People talk about Hillary Clinton’s poll-reported unpopularity as though it represented some natural fact about her. A failure of character, or a judgement on her weakness as a politician or human being. But it hasn’t always been that way. Just to check my memory, I looked up Gallup’s record: In April 2013 64 percent of Americans surveyed had a favorable impression of her, as against 31 percent with an unfavorable impression. In May 2016 it was nearly reversed: 39 percent favorable, 54 percent unfavorable. Were there dastardly revelations about her character or public conduct in the interim? Or did she just happen to be the frontrunner in an ideologically heated Democratic primary? (By pure coincidence, the last time her relative favorability was negative was October 2000. I can’t remember what was going on then…)
As for Donald Trump (“Businessman Donald Trump”, as Gallup terms him) there has been only one Gallup survey — in June 2005 — that gave him a positive margin (51 to 38, so it wasn’t even close). Otherwise, every Gallup survey since they first asked about him in 1999 has negative favorability, usually by a wide margin.
The New Republic has published a film review by Yishai Schwartz under the portentous title “The Edward Snowden Documentary Accidentally Exposes His Lies”. While I generally support — and indeed, am grateful — for what Snowden has done, I am also sensitive to the problems of democratic governance raised by depending on individuals to decide that conscience commands them to break the law. We are certainly treading on procedural thin ice, and our only recourse, despite the commendable wish of Snowden himself, as well as Greenwald, to push personalities into the background, is to think carefully about the motives — and the honesty — of the man who carried out the spying. So in principle I was very interested in what Schwartz has to say.
Right up front Schwartz states what he considers to be the central dishonesty of Snowden’s case:
Throughout this film, as he does elsewhere, Snowden couches his policy disagreements in grandiose terms of democratic theory. But Snowden clearly doesn’t actually give a damn for democratic norms. Transparency and the need for public debate are his battle-cry. But early in the film, he explains that his decision to begin leaking was motivated by his opposition to drone strikes. Snowden is welcome to his opinion on drone strikes, but the program has been the subject of extensive and fierce public debate. This is a debate that, thus far, Snowden’s and his allies have lost. The president’s current drone strikes enjoy overwhelming public support.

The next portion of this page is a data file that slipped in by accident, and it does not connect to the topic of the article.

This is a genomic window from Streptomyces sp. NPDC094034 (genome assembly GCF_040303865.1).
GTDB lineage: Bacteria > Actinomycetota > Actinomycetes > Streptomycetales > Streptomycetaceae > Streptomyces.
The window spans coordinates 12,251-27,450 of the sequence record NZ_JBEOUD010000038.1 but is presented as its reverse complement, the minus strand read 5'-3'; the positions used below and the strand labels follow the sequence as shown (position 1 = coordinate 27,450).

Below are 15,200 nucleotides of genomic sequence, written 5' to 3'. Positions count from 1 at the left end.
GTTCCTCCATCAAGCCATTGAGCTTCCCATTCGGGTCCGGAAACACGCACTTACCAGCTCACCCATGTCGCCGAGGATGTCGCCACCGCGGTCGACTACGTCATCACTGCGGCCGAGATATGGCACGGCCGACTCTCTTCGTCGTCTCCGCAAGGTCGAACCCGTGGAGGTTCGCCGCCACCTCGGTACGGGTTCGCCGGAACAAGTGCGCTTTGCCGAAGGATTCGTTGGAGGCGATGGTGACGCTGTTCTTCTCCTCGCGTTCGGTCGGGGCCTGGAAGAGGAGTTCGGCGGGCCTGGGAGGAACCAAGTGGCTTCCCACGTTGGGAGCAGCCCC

“Democratic theory” is a bit ambivalent about where the rights of democratic majorities to annihilate the rights — and, indeed, the lives — of individuals, but the reference to “overwhelming” public support is supposed to bridge that gap. So how overwhelming is that support? Commendably, Schwartz includes a link to his source, a Gallup poll that finds 65% of Americans surveyed support “airstrikes in other countries against suspected terrorists”. Now, just stopping right there for a minute, in my home state of California, 65% support isn’t even enough to pass a local bond measure. So it’s not clear that it should be seen as enough to trump all other arguments about democratic legitimacy.
Furthermore, if you read down to the next line, you find that when the targets to be exterminated are referred to as “US citizens living abroad who are suspected terrorists” the support falls to 42%. Not so overwhelming. (Support falls even further when the airstrikes are to occur “in the US”, but since that hasn’t happened, and would conspicuously arouse public debate if it did, it’s probably not all that relevant.) Not to mention that Snowden almost surely did not mean that he was just striking out at random to undermine a government whose drone policies he disapproves of; but rather, that democratic support for policies of targeted killing might be different if the public were aware of the implications of ongoing practices of mass surveillance. Continue reading “The force of “overwhelming””
Quinnipiac has published a poll purporting to find the following facts:
- 55 percent of Americans say Edward Snowden is a “whistle-blower”, as opposed to 34 percent calling him a “traitor”;
- voters say 45 – 40 percent the government’s anti-terrorism efforts go too far restricting civil liberties, a reversal from a January 10, 2010 survey … when voters said 63 – 25 percent that such activities didn’t go far enough to adequately protect the country.
- While voters support the phone-scanning program 51 – 45 percent and say 54 – 40 percent that it “is necessary to keep Americans safe,” they also say 53 – 44 percent that the program “is too much intrusion into Americans’ personal privacy”.
Now, the most striking thing to me is that 88 percent of the people surveyed in January 2010 thought they knew enough about the government’s intrusion on personal privacy to even formulate an opinion — in particular, that 63 percent thought they knew enough about the scope to say that it didn’t go far enough.